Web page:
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Soprano on Switzer: Mobile messages and the enterprise

Soprano Design recently appeared on Sky News with Peter Switzer to discuss enterprise use of mobile messages and how business messaging is different from the personal messages most consumers send every day. View the video above or take a look at the transcript below.

Peter Switzer: Welcome back to Switzer. A small firm in North Sydney is now the world’s largest mobile messaging technology provider to mobile network operators. How did that happen? Soprano Design provides the answer.

Soprano Design: It’s great to be here, Peter.

Switzer: I call you a small company. Your turnover’s about $10 mil or so, isn’t it?

Soprano Design: No, it’s more than that. We’re a private company so we don’t disclose our revenue figures but we are growing very quickly.

Switzer: Someone gave me a figure like that, a turnover of $10 million for you guys here, but maybe they were off. Anyway, the point is this: You are the largest mobile messaging technology provider to mobile network operators. So therefore you must work with Telstra.

Soprano Design: We do work with Telstra, and let me help you out. We’ve been around for 20 years. Our core software, it’s a cloud software solution that powers the delivery of business SMS messages.

Switzer: Why is there a difference between business and the silly SMS messages that we all send to our friends and family?

Soprano Design: We call that consumer messaging, and this is where our kids and ourselves send text messages to each other. One of the interesting trends in the industry is that peer-to-peer messaging is actually on the decline, and if you look at New Year’s Eve two years ago here in Sydney, there were actually fewer text messages sent person to person than the year before. Every other year it’s gone up.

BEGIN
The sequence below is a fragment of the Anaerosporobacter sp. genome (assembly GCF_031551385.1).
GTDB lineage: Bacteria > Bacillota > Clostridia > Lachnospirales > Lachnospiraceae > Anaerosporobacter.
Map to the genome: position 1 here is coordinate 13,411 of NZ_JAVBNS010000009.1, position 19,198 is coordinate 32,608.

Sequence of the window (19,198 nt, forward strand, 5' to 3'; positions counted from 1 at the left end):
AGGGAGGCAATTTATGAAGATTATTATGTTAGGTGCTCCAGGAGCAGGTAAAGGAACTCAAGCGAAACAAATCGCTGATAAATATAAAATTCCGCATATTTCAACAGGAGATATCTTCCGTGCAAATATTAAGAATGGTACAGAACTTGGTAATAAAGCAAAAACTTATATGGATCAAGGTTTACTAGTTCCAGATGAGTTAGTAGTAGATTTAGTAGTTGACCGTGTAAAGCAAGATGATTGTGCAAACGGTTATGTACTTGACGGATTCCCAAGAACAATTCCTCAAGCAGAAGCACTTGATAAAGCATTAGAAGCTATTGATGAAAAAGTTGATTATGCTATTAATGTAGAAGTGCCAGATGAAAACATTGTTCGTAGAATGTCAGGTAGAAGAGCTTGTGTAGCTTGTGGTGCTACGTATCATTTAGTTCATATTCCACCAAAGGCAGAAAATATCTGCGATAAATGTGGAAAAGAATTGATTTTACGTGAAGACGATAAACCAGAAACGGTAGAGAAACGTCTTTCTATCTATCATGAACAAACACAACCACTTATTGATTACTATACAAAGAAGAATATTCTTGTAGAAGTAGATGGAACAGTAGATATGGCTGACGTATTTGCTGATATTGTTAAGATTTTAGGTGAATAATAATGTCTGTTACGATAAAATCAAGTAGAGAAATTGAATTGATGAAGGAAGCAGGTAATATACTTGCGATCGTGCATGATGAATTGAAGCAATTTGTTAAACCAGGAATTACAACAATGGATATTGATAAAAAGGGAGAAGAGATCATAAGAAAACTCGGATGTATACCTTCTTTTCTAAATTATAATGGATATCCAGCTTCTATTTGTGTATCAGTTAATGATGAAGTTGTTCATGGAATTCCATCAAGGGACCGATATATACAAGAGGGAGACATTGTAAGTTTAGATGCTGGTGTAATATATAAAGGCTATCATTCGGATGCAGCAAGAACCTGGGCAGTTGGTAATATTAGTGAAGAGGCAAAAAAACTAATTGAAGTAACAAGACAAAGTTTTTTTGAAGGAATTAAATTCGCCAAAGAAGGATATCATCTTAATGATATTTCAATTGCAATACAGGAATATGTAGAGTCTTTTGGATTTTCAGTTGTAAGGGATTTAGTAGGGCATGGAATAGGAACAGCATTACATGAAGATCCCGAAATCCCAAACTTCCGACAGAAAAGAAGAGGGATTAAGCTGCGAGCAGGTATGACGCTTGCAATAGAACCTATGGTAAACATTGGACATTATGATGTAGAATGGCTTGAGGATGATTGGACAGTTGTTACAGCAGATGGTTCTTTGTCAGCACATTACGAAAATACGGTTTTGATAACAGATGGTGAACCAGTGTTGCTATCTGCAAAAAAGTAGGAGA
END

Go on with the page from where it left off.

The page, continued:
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Switzer: Is that because Instagram and all those sort of things are getting in the way — people want to take photographs of their food for inexplicable reasons?

Soprano Design: That’s exactly what’s happened but, of course, business messaging — the use of SMS by businesses — has been on the increase. So if you do your banking online and you get a text message from your bank with a one-time password to authenticate that transaction, if your airline sends you a text message saying your flight’s running late, or even if your kids are getting their Year 12 results SMS’d to their phone, then the chances are that Soprano’s software is powering the delivery of that message. It’s probably fair to say that more than half the Australian population would get a message from our software at some point.

Switzer: So, why did you need to have a separate kind of software for business as opposed to the social one?

Soprano Design: Because in general, it’s business processes that are sending the message out. So unlike a person to person message where I send an SMS to my wife or to my kids, in the case of business messaging, a server or a system is sending a message.

Switzer: It’s highly automated.

Soprano Design: So it’s a different game. It’s a different game from traditional person-to-person messaging and the key point is that business is growing. It’s a $50 billion business globally and it’s growing 15% year on year.

Switzer: And I presume there’s a much higher security demand, that it can’t be interfered with maybe as easy as a personal message.

Soprano Design: And it’s not just security: It’s availability. When businesses need services they need a higher level of security, they need a higher level of availability. So that’s what businesses demand.